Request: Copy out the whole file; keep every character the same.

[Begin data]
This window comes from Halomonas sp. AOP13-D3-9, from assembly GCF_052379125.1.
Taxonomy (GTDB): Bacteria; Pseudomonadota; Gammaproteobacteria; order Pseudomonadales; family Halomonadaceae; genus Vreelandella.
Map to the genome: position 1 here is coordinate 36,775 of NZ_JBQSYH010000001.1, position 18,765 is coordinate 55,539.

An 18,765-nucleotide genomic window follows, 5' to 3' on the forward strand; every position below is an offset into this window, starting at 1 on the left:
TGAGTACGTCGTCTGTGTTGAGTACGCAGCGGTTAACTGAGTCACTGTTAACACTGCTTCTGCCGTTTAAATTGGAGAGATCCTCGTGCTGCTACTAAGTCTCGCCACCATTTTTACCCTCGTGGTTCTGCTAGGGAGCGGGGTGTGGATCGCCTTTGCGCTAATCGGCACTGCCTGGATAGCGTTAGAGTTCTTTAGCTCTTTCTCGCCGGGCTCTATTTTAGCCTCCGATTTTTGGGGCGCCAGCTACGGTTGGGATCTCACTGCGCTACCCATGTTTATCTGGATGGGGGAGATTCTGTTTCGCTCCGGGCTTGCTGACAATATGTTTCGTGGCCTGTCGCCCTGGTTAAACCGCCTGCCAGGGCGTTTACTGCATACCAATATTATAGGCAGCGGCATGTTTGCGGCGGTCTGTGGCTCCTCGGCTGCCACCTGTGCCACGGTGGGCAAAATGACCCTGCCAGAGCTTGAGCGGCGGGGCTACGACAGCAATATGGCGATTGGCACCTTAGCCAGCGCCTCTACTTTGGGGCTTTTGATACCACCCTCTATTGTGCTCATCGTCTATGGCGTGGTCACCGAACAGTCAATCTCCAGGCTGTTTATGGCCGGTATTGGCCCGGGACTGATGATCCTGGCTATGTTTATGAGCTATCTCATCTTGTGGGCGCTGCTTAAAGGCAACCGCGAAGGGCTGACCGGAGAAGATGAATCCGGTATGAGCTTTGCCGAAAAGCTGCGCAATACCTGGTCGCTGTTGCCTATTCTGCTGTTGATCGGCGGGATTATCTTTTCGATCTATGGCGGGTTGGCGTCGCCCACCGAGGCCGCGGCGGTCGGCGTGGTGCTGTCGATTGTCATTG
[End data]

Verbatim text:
This window comes from Halomonas sp. AOP13-D3-9, from assembly GCF_052379125.1.
Taxonomy (GTDB): Bacteria; Pseudomonadota; Gammaproteobacteria; order Pseudomonadales; family Halomonadaceae; genus Vreelandella.
Map to the genome: position 1 here is coordinate 36,775 of NZ_JBQSYH010000001.1, position 18,765 is coordinate 55,539.

An 18,765-nucleotide genomic window follows, 5' to 3' on the forward strand; every position below is an offset into this window, starting at 1 on the left:
TGAGTACGTCGTCTGTGTTGAGTACGCAGCGGTTAACTGAGTCACTGTTAACACTGCTTCTGCCGTTTAAATTGGAGAGATCCTCGTGCTGCTACTAAGTCTCGCCACCATTTTTACCCTCGTGGTTCTGCTAGGGAGCGGGGTGTGGATCGCCTTTGCGCTAATCGGCACTGCCTGGATAGCGTTAGAGTTCTTTAGCTCTTTCTCGCCGGGCTCTATTTTAGCCTCCGATTTTTGGGGCGCCAGCTACGGTTGGGATCTCACTGCGCTACCCATGTTTATCTGGATGGGGGAGATTCTGTTTCGCTCCGGGCTTGCTGACAATATGTTTCGTGGCCTGTCGCCCTGGTTAAACCGCCTGCCAGGGCGTTTACTGCATACCAATATTATAGGCAGCGGCATGTTTGCGGCGGTCTGTGGCTCCTCGGCTGCCACCTGTGCCACGGTGGGCAAAATGACCCTGCCAGAGCTTGAGCGGCGGGGCTACGACAGCAATATGGCGATTGGCACCTTAGCCAGCGCCTCTACTTTGGGGCTTTTGATACCACCCTCTATTGTGCTCATCGTCTATGGCGTGGTCACCGAACAGTCAATCTCCAGGCTGTTTATGGCCGGTATTGGCCCGGGACTGATGATCCTGGCTATGTTTATGAGCTATCTCATCTTGTGGGCGCTGCTTAAAGGCAACCGCGAAGGGCTGACCGGAGAAGATGAATCCGGTATGAGCTTTGCCGAAAAGCTGCGCAATACCTGGTCGCTGTTGCCTATTCTGCTGTTGATCGGCGGGATTATCTTTTCGATCTATGGCGGGTTGGCGTCGCCCACCGAGGCCGCGGCGGTCGGCGTGGTGCTGTCGATTGTCATTG